Romanian Symphony Bringing Past and Future To Wharton Center

Jan 11, 2019

Conductor Cristian Macelaru speaks with WKAR's Jamie Paisley about his upcoming tour performance with the National Symphony of Romania at the Wharton Center in East Lansing.


This Sunday night, a group of musicians will take the stage at the Wharton Center. They are known as the National Symphony of Romania and according to Cristian Macelaru, the group’s conductor this weekend, they began about a decade ago thanks to a shared experience in a youth orchestra. One similar to the famed El Sistema method, which has become a model for childhood music education the world over.

"A lot of the original founders of this youth orchestra who are now in their 30s, I would say, or late-20's, early 30's." says Macelaru. "They had been trying to find ways to continue playing together because there was a bond that was formed. Now, what emerged from all of that is this National Symphony Orchestra of Romania, it's a great, wonderful group because all of them have jobs in major orchestras all around Europe, you know? And they get together for these beautiful projects and this is one of them."

One piece the National Symphony of Romania will play is a standard for them, the 1st Roumanian Rhapsody by Georges Enescu.

"The concert is really, from our point of view," explains the 38 year old conductor, "also celebrating not just this incredible orchestra, but it's also celebrating the tradition, the great tradition of classical music in Romania. And 100 years ago when Enescu was alive, all music and all great art was coming from France. The French influence was so strong. But then in the later part of the 20th century because also politically-speaking, Romania was so much under the Soviet influence, there was a huge heavy make-up of the Russian school."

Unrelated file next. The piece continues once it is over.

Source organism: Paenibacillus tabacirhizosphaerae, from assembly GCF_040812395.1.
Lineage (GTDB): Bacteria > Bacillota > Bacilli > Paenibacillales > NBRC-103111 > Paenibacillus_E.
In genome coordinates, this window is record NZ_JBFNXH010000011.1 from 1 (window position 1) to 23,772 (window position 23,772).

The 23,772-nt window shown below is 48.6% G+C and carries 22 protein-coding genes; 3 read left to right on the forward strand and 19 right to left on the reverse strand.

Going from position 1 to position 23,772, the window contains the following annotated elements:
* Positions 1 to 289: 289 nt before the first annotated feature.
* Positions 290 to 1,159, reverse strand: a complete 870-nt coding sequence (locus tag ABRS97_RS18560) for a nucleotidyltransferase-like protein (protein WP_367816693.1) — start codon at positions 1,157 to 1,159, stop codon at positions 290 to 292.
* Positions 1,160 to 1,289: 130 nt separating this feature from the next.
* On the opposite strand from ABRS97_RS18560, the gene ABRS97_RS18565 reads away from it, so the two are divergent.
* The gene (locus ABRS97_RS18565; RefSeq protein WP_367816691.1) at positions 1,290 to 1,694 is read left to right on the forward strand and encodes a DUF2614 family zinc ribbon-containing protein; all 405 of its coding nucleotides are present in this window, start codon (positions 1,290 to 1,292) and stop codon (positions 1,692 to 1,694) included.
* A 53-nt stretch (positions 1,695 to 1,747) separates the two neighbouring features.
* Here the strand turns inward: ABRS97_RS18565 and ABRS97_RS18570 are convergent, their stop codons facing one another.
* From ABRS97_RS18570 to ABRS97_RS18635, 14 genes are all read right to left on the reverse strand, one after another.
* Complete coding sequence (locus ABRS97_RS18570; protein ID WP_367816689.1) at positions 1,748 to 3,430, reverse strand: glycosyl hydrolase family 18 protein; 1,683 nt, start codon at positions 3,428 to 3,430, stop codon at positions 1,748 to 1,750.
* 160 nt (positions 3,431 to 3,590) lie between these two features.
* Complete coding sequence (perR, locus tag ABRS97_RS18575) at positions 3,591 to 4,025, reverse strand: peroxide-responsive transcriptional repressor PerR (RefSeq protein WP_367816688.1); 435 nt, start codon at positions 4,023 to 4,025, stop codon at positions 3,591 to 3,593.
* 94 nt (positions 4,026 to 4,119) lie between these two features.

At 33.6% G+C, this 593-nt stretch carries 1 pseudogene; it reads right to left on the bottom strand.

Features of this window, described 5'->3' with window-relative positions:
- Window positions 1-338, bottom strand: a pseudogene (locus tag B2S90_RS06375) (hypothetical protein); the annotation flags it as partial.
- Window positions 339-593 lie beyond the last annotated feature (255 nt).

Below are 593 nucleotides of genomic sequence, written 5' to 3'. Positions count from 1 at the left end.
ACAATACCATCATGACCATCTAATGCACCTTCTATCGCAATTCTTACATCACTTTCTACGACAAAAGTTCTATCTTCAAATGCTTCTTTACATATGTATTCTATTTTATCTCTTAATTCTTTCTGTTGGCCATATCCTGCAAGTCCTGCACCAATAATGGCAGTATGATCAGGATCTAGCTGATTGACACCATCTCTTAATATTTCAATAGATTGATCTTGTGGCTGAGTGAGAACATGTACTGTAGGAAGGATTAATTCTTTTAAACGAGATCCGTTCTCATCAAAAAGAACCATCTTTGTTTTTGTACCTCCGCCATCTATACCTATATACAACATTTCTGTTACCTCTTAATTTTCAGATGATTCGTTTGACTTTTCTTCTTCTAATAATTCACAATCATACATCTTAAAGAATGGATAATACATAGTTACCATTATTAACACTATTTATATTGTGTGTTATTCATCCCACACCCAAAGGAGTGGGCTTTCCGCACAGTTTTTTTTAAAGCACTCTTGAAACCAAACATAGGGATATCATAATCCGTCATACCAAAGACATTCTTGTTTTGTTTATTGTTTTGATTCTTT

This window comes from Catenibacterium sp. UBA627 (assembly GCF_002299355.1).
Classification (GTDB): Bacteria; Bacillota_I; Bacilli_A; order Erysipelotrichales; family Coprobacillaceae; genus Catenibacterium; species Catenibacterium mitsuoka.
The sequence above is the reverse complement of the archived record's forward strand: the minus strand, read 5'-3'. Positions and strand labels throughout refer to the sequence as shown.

Which is why Macelaru is bringing cellist Andrei Ionita, a Tchaikovsky Competition winner along with the National Symphony of Romania this weekend in East Lansing.

"The music, when he performs, it just transcends him to a different place." says Macelaru of Ionita. "And I remember the first time I watched him, I wasn't conducting, I went to see a concert with him playing the Elgar Cello concert, and I just, I left in tears, because it was the most, the most beautiful, I mean, it brought back images of, you know Jacqueline DuPre playing, you know? Like that sort of transformative experience."

Along with Ionita playing Tchaikovsky’s Rococo Variations, conductor Cristian Macelaru’s program with the National Symphony of Romania will round out with music from Richard Strauss’ Der Rosenkavalier.

"Now, I think in the 21st century, everyone from Romania is certainly looking to the Germanic speaking countries, where I would say the focus of great classical music remains, you know, which is in Germany and this central European part of the world. So, in some ways I'm representing, or I was trying to represent the distant past, the recent past, and the future of who we are."

Cristian Macelaru leads the National Symphony of Romania this Sunday at 6:30pm in  the Wharton Center. Tickets and more information at WhartonCenter.com

National Symphony of Romania
Cristian Macelaru, conductor
Andrei Ioniţă, cello

Program:
Enescu: Romanian Rhapsody No.1
Tchaikovsky: Rococo Variations
R.Strauss: Der Rosenkavalier Suite
Ravel: Bolero